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Where are all the workers these days?

It is widely agreed that small business is the backbone of the economy, providing jobs and needed products and services.

Today many small businesses are facing unprecedented challenges. My small business is engaged in providing home repairs, remodeling, and improvements. We are also involved in building much-needed rental housing, trying to help in a small way with the national housing shortage.

I started this business over 16 years ago and managed to survive some challenging times from 2007 to 2010, during the great housing crash. This time around, contractors like myself have been hit with price increases, product shortages, and extreme lead times. We used to be able to order new windows and get them in two weeks. Now new windows are about eight weeks.

We’ve seen lumber prices go into the stratosphere, for example, oriented strand board sheathing that used to cost $12 a sheet reached $66 a sheet and is now hovering around $20.

Most contractors have diesel-powered trucks. Diesel fuel is now around $6 a gallon, which means it can cost me around $20 just to drive to your home to look at your job. All of this impacts the affordability for consumers, whether you are planning a bathroom remodel or looking for a new home.

Recently the biggest challenge is finding and hiring employees. As a small business, I have had at the most three employees and currently have none. A good friend who is retired helps me out on a part-time basis when I need a second set of hands.

Finding a competent carpenter is like trying to get your hands on a moon rock. As a result, I have been forced to turn down work because I can’t find employees.

A simple search on Craigslist will confirm that I am not alone; just about every business can’t find enough help. Help wanted signs can be seen everywhere. Sign-on bonuses and top-level wages don’t seem to be enough to get people off the couch.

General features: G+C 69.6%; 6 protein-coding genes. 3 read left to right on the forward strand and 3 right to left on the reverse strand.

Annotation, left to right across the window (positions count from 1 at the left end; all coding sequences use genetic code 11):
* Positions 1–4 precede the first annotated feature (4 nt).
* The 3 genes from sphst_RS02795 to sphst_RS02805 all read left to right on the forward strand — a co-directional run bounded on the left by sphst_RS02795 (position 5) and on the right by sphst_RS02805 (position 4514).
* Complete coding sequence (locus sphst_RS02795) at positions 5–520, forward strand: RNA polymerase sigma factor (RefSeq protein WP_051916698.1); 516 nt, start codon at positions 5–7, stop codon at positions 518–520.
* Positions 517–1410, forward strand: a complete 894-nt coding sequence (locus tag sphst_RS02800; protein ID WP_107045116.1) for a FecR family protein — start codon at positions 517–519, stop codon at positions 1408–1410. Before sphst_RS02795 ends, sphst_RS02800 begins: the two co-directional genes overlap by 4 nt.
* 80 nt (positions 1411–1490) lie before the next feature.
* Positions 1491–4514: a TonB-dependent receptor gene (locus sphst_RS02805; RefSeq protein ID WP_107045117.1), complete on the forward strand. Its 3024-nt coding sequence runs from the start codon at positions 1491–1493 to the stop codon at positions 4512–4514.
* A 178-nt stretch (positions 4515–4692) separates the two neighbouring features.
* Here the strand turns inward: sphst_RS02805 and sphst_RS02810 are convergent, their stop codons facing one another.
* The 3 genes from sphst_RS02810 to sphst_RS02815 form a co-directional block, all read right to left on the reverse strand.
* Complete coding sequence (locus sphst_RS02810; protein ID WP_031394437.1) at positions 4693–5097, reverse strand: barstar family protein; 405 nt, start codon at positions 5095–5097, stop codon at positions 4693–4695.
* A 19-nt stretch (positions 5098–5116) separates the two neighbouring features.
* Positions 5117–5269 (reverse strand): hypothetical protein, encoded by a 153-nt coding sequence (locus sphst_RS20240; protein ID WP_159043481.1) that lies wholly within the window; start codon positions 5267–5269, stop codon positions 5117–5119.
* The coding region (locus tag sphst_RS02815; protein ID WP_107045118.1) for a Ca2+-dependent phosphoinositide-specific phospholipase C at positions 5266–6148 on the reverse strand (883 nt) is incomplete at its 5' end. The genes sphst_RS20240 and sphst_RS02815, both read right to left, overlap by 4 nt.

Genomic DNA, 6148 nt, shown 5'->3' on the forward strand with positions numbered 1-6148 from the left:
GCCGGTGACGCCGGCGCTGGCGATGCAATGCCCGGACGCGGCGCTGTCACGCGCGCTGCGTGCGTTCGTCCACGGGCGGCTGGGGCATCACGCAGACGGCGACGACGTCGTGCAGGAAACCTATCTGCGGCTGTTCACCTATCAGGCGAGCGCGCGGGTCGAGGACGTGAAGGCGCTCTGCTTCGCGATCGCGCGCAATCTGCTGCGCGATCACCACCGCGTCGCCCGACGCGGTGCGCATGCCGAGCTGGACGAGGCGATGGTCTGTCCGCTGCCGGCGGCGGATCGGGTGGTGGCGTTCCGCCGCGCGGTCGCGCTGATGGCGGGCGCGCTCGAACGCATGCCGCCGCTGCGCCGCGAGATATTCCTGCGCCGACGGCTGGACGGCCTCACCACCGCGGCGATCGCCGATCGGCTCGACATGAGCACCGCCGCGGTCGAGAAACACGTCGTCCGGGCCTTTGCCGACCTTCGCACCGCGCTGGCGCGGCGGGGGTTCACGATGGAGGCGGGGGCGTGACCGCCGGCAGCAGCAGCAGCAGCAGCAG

I could write a book filled with stories of job candidates who won’t even return phone calls or texts. The last carpenter I hired passed the mandatory drug screen and background check then didn’t show up for work. No call, no text, nothing. It’s really frustrating and hard to understand. When did we get to the point of not communicating with each other?

I wish I understood where all the people are, but I don’t. Construction and the trades, in general, have been hard hit the last couple of decades. Many who were laid off during the 2008 housing crash left to pursue other jobs vowing not to return to the ups and downs of the housing industry. The education system also did not help when it removed shop classes and other vocational offerings from high schools.

There has been a resurgence in trade classes in some school districts, but it will take decades to undo the damage. And then we have this whole social media influence where every teen seems to want to be rich and successful from writing an app or being a TikTok, Instagram, or YouTube celebrity. Nobody seems to want to get dirt under their fingernails or break a sweat by doing actual hard work.

I wish I had the answer, but admittedly I’m lost.

I am looking for a good all-around carpenter. If you know somebody, please send them my way. Also, please be patient with all the small businesses you come in contact with; we are all doing our best to deal with the never-ending challenges we face each day.

John Robinson owns Quality Residential Construction LLC in Albany. He can be reached at [email protected].

This opinion piece originally appeared in the 8/19/22 Albany Democrat-Herald Corvallis Gazette Times.


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